Hansen hiked the 10-mile stretch from the Qualchan Historical Monument site downstream to Valley Chapel Road and found excellent paddling water — with a few big rapids to be aware of — at a flow of about 1,000 cubic feet per second.

“At many times of year, Hangman Creek generally flows at less than 200 cubic feet per second. But rain on snow can make the water spike, presenting an opportunity for paddlers,” Hansen said.
 
A rain-on-snow event can cause the creek's flow to more than double in 24 hours. It might be 4,000 cfs one day and dropping quickly two days later. And within a few days, the rush is over.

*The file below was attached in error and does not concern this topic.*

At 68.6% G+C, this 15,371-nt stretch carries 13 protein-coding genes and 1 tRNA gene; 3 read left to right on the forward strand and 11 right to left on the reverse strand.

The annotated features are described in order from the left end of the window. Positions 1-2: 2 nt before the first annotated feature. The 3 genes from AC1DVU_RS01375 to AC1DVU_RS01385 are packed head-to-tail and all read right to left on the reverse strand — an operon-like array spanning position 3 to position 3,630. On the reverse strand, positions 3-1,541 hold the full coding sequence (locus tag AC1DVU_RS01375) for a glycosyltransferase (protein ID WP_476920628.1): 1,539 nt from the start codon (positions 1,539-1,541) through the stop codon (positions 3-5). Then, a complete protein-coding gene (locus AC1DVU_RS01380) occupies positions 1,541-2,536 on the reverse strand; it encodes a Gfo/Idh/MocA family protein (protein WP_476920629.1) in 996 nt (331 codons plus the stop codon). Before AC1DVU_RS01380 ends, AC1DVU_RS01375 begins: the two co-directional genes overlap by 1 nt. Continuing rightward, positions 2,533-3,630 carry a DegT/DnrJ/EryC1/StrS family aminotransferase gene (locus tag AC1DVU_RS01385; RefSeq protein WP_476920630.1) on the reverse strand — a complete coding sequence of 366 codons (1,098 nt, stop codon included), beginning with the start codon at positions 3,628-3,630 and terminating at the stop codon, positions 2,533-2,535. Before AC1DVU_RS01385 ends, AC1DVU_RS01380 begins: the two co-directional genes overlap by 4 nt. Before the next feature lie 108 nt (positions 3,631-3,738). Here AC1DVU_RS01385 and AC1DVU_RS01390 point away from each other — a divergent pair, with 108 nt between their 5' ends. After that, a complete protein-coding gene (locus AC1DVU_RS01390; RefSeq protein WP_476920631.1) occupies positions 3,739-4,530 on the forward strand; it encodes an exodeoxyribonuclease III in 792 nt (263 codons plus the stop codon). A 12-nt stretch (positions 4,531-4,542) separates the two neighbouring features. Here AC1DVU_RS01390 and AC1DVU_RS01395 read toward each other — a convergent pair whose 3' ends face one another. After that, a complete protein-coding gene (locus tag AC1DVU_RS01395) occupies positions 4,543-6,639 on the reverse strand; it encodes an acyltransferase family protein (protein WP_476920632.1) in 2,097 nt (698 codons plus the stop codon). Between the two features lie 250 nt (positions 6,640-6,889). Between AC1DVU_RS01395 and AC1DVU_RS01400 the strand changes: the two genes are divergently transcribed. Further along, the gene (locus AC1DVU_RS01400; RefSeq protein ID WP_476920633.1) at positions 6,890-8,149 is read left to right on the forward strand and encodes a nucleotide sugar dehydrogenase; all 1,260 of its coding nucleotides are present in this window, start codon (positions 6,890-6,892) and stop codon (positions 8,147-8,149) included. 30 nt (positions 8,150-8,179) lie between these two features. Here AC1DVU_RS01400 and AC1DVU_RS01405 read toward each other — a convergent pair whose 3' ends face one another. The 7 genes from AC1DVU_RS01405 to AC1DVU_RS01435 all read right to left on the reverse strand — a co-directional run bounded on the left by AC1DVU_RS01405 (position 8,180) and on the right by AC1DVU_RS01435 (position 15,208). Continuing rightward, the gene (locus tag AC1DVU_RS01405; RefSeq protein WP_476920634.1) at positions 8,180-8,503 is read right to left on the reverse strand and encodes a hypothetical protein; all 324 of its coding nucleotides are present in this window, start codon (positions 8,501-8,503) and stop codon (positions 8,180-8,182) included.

See Dan Hansen's Facebook page video report of Hangman Creek at 1,000 cfs.

Note:  Hansen previously reported that he floated the river at 3,500 cfs. Here's his retraction of that initial report:

“A group of us ran that section of the creek after I sent that…. It was 1,000 CFS, and it was actually just about perfect. I remember thinking at the time that my initial assessment of the creek was wrong. I’d be scared to death to run it at 3,500.”

This week: On Tuesday, Hangman Creek peaked at almost 3,500 cfs. It's down to 1,700 today but likely will go back up considering the amount of rain in the weather forecast.

Directions to Qualchan Historial Monument:

Drive south from Spokane to Waverly, which is just southwest of Fairfield. From the main street tavern, go north and west on Spangle/Waverly Road 5.5 miles. Turn right and follow North Kentuck Trails Road just over 2 miles to Hangman Creek. Cross the bridge and start looking for the small monument on the left.